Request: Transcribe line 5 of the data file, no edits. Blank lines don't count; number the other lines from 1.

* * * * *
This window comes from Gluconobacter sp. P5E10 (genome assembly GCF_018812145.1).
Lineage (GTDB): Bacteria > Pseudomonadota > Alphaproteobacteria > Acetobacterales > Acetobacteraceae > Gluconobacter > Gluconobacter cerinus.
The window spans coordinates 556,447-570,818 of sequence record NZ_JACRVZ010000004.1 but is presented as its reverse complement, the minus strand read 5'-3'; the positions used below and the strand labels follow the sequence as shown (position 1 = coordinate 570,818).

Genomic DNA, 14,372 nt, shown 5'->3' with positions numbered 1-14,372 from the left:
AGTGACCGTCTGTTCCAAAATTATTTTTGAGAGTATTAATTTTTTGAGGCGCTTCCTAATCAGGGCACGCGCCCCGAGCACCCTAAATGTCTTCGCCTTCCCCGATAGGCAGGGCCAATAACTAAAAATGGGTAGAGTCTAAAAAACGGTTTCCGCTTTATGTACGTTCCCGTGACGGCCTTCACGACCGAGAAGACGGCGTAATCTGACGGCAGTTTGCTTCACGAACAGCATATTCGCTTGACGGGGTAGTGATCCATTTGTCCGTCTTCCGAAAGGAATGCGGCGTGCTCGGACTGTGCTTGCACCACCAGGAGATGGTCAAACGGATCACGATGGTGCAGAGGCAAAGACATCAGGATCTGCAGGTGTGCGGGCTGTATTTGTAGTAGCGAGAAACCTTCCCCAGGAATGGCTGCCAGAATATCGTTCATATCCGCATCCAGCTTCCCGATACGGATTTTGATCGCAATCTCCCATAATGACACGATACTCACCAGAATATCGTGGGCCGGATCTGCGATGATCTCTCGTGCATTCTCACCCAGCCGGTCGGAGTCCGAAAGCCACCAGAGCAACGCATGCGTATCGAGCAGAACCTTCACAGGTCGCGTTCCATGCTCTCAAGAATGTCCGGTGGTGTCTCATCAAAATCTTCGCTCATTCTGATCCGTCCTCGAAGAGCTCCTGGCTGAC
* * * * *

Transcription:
AGTGACCGTCTGTTCCAAAATTATTTTTGAGAGTATTAATTTTTTGAGGCGCTTCCTAATCAGGGCACGCGCCCCGAGCACCCTAAATGTCTTCGCCTTCCCCGATAGGCAGGGCCAATAACTAAAAATGGGTAGAGTCTAAAAAACGGTTTCCGCTTTATGTACGTTCCCGTGACGGCCTTCACGACCGAGAAGACGGCGTAATCTGACGGCAGTTTGCTTCACGAACAGCATATTCGCTTGACGGGGTAGTGATCCATTTGTCCGTCTTCCGAAAGGAATGCGGCGTGCTCGGACTGTGCTTGCACCACCAGGAGATGGTCAAACGGATCACGATGGTGCAGAGGCAAAGACATCAGGATCTGCAGGTGTGCGGGCTGTATTTGTAGTAGCGAGAAACCTTCCCCAGGAATGGCTGCCAGAATATCGTTCATATCCGCATCCAGCTTCCCGATACGGATTTTGATCGCAATCTCCCATAATGACACGATACTCACCAGAATATCGTGGGCCGGATCTGCGATGATCTCTCGTGCATTCTCACCCAGCCGGTCGGAGTCCGAAAGCCACCAGAGCAACGCATGCGTATCGAGCAGAACCTTCACAGGTCGCGTTCCATGCTCTCAAGAATGTCCGGTGGTGTCTCATCAAAATCTTCGCTCATTCTGATCCGTCCTCGAAGAGCTCCTGGCTGAC